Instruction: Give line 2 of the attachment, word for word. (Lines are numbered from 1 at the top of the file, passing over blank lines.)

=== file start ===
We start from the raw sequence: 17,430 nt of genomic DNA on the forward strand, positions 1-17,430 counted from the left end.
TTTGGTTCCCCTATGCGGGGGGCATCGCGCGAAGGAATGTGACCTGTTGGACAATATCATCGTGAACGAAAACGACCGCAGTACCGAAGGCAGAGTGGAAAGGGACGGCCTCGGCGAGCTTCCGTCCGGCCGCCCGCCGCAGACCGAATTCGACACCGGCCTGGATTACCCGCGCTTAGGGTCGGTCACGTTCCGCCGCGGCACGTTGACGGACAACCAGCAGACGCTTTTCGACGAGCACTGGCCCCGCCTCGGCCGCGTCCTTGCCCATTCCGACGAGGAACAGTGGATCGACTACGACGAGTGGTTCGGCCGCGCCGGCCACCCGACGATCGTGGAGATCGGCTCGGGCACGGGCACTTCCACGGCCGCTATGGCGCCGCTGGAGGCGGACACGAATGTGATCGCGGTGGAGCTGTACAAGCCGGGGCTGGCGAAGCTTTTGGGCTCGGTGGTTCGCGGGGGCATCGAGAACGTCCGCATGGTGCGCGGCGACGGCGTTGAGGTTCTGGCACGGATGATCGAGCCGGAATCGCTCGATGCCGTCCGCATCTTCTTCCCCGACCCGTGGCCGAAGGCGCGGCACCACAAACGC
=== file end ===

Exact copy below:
TTTGGTTCCCCTATGCGGGGGGCATCGCGCGAAGGAATGTGACCTGTTGGACAATATCATCGTGAACGAAAACGACCGCAGTACCGAAGGCAGAGTGGAAAGGGACGGCCTCGGCGAGCTTCCGTCCGGCCGCCCGCCGCAGACCGAATTCGACACCGGCCTGGATTACCCGCGCTTAGGGTCGGTCACGTTCCGCCGCGGCACGTTGACGGACAACCAGCAGACGCTTTTCGACGAGCACTGGCCCCGCCTCGGCCGCGTCCTTGCCCATTCCGACGAGGAACAGTGGATCGACTACGACGAGTGGTTCGGCCGCGCCGGCCACCCGACGATCGTGGAGATCGGCTCGGGCACGGGCACTTCCACGGCCGCTATGGCGCCGCTGGAGGCGGACACGAATGTGATCGCGGTGGAGCTGTACAAGCCGGGGCTGGCGAAGCTTTTGGGCTCGGTGGTTCGCGGGGGCATCGAGAACGTCCGCATGGTGCGCGGCGACGGCGTTGAGGTTCTGGCACGGATGATCGAGCCGGAATCGCTCGATGCCGTCCGCATCTTCTTCCCCGACCCGTGGCCGAAGGCGCGGCACCACAAACGC